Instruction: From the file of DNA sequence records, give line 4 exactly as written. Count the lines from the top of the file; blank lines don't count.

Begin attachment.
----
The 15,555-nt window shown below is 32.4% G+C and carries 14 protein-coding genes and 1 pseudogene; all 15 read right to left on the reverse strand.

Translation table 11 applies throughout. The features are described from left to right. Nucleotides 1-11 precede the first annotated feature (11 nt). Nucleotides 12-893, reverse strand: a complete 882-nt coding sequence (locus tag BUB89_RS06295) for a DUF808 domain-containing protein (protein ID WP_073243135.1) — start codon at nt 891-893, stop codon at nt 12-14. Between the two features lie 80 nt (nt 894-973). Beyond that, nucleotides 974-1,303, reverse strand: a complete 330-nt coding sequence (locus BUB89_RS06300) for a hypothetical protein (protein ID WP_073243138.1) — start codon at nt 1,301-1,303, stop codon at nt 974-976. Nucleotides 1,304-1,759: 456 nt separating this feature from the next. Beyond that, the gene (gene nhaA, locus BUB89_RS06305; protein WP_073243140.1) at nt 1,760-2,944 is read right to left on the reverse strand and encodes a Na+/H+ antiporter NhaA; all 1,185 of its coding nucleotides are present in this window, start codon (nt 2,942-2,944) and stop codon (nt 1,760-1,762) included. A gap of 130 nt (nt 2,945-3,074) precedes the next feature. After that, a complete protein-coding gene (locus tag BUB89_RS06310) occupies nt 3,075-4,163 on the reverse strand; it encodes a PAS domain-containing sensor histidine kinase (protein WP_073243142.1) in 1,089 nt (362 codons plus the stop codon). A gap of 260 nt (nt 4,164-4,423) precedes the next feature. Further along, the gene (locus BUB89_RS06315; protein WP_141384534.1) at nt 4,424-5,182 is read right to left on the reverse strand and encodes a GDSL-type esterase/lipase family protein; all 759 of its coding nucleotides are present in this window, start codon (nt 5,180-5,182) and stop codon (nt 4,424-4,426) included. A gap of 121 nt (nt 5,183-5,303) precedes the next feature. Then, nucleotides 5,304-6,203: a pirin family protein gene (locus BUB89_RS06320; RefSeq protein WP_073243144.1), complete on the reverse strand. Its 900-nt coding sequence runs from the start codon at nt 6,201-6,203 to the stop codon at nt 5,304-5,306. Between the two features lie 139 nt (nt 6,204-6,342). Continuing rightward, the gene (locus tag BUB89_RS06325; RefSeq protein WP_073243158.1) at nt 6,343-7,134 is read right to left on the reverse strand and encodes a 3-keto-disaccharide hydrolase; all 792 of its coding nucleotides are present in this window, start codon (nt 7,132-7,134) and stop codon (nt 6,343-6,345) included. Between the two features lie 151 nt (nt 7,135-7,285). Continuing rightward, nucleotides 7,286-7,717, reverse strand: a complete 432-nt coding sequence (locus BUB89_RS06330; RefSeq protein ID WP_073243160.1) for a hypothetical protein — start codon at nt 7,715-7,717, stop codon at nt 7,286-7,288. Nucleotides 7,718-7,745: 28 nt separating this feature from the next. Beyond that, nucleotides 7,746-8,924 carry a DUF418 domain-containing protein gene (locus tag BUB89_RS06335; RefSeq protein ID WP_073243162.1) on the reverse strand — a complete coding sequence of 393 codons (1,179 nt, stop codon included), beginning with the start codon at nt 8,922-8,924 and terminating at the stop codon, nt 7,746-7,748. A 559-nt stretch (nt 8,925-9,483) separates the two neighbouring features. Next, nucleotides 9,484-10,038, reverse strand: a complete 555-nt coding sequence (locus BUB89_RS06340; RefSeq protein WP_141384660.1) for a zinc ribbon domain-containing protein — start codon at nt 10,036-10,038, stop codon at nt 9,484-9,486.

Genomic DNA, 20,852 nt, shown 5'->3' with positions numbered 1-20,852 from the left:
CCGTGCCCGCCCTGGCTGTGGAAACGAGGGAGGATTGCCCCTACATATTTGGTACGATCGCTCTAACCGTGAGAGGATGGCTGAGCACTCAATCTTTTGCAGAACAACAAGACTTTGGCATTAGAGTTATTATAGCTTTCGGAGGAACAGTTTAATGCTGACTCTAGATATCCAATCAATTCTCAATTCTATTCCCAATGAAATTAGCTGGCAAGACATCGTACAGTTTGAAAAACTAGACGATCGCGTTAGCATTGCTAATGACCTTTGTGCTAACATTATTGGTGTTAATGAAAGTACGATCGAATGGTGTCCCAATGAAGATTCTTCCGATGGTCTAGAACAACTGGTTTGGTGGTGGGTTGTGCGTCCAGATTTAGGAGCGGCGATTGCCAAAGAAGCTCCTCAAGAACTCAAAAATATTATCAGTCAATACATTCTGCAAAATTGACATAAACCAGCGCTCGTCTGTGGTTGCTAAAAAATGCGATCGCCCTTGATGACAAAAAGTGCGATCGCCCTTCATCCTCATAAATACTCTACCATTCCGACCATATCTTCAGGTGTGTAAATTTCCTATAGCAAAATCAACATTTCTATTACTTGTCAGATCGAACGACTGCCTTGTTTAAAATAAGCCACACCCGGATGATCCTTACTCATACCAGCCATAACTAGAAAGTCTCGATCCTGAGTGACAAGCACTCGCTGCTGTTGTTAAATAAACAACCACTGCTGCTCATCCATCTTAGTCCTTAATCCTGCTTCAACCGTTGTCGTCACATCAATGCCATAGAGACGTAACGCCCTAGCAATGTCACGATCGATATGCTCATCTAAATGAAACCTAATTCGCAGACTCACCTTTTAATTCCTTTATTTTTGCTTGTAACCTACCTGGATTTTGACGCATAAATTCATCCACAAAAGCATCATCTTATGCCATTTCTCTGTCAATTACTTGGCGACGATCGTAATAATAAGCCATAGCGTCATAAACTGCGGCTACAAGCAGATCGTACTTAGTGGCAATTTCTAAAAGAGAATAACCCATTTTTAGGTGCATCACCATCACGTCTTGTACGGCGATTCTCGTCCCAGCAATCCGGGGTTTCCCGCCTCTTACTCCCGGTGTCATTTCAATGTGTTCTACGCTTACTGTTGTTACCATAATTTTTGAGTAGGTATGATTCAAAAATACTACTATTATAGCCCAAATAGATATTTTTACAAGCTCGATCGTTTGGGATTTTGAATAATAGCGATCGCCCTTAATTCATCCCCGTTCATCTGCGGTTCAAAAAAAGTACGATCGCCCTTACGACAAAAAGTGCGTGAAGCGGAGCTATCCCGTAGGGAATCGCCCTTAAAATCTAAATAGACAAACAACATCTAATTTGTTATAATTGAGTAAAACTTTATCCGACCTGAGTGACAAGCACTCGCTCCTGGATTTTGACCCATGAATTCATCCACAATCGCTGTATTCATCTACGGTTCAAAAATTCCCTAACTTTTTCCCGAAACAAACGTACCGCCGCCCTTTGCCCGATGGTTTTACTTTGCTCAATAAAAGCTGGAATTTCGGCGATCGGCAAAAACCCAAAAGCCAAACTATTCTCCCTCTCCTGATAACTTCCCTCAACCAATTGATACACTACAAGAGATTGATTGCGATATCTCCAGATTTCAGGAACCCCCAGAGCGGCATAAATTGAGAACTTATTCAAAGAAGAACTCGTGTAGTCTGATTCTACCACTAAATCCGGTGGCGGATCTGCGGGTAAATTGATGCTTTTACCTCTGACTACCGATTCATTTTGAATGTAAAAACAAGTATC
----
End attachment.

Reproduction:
CCGTGCCCGCCCTGGCTGTGGAAACGAGGGAGGATTGCCCCTACATATTTGGTACGATCGCTCTAACCGTGAGAGGATGGCTGAGCACTCAATCTTTTGCAGAACAACAAGACTTTGGCATTAGAGTTATTATAGCTTTCGGAGGAACAGTTTAATGCTGACTCTAGATATCCAATCAATTCTCAATTCTATTCCCAATGAAATTAGCTGGCAAGACATCGTACAGTTTGAAAAACTAGACGATCGCGTTAGCATTGCTAATGACCTTTGTGCTAACATTATTGGTGTTAATGAAAGTACGATCGAATGGTGTCCCAATGAAGATTCTTCCGATGGTCTAGAACAACTGGTTTGGTGGTGGGTTGTGCGTCCAGATTTAGGAGCGGCGATTGCCAAAGAAGCTCCTCAAGAACTCAAAAATATTATCAGTCAATACATTCTGCAAAATTGACATAAACCAGCGCTCGTCTGTGGTTGCTAAAAAATGCGATCGCCCTTGATGACAAAAAGTGCGATCGCCCTTCATCCTCATAAATACTCTACCATTCCGACCATATCTTCAGGTGTGTAAATTTCCTATAGCAAAATCAACATTTCTATTACTTGTCAGATCGAACGACTGCCTTGTTTAAAATAAGCCACACCCGGATGATCCTTACTCATACCAGCCATAACTAGAAAGTCTCGATCCTGAGTGACAAGCACTCGCTGCTGTTGTTAAATAAACAACCACTGCTGCTCATCCATCTTAGTCCTTAATCCTGCTTCAACCGTTGTCGTCACATCAATGCCATAGAGACGTAACGCCCTAGCAATGTCACGATCGATATGCTCATCTAAATGAAACCTAATTCGCAGACTCACCTTTTAATTCCTTTATTTTTGCTTGTAACCTACCTGGATTTTGACGCATAAATTCATCCACAAAAGCATCATCTTATGCCATTTCTCTGTCAATTACTTGGCGACGATCGTAATAATAAGCCATAGCGTCATAAACTGCGGCTACAAGCAGATCGTACTTAGTGGCAATTTCTAAAAGAGAATAACCCATTTTTAGGTGCATCACCATCACGTCTTGTACGGCGATTCTCGTCCCAGCAATCCGGGGTTTCCCGCCTCTTACTCCCGGTGTCATTTCAATGTGTTCTACGCTTACTGTTGTTACCATAATTTTTGAGTAGGTATGATTCAAAAATACTACTATTATAGCCCAAATAGATATTTTTACAAGCTCGATCGTTTGGGATTTTGAATAATAGCGATCGCCCTTAATTCATCCCCGTTCATCTGCGGTTCAAAAAAAGTACGATCGCCCTTACGACAAAAAGTGCGTGAAGCGGAGCTATCCCGTAGGGAATCGCCCTTAAAATCTAAATAGACAAACAACATCTAATTTGTTATAATTGAGTAAAACTTTATCCGACCTGAGTGACAAGCACTCGCTCCTGGATTTTGACCCATGAATTCATCCACAATCGCTGTATTCATCTACGGTTCAAAAATTCCCTAACTTTTTCCCGAAACAAACGTACCGCCGCCCTTTGCCCGATGGTTTTACTTTGCTCAATAAAAGCTGGAATTTCGGCGATCGGCAAAAACCCAAAAGCCAAACTATTCTCCCTCTCCTGATAACTTCCCTCAACCAATTGATACACTACAAGAGATTGATTGCGATATCTCCAGATTTCAGGAACCCCCAGAGCGGCATAAATTGAGAACTTATTCAAAGAAGAACTCGTGTAGTCTGATTCTACCACTAAATCCGGTGGCGGATCTGCGGGTAAATTGATGCTTTTACCTCTGACTACCGATTCATTTTGAATGTAAAAACAAGTATC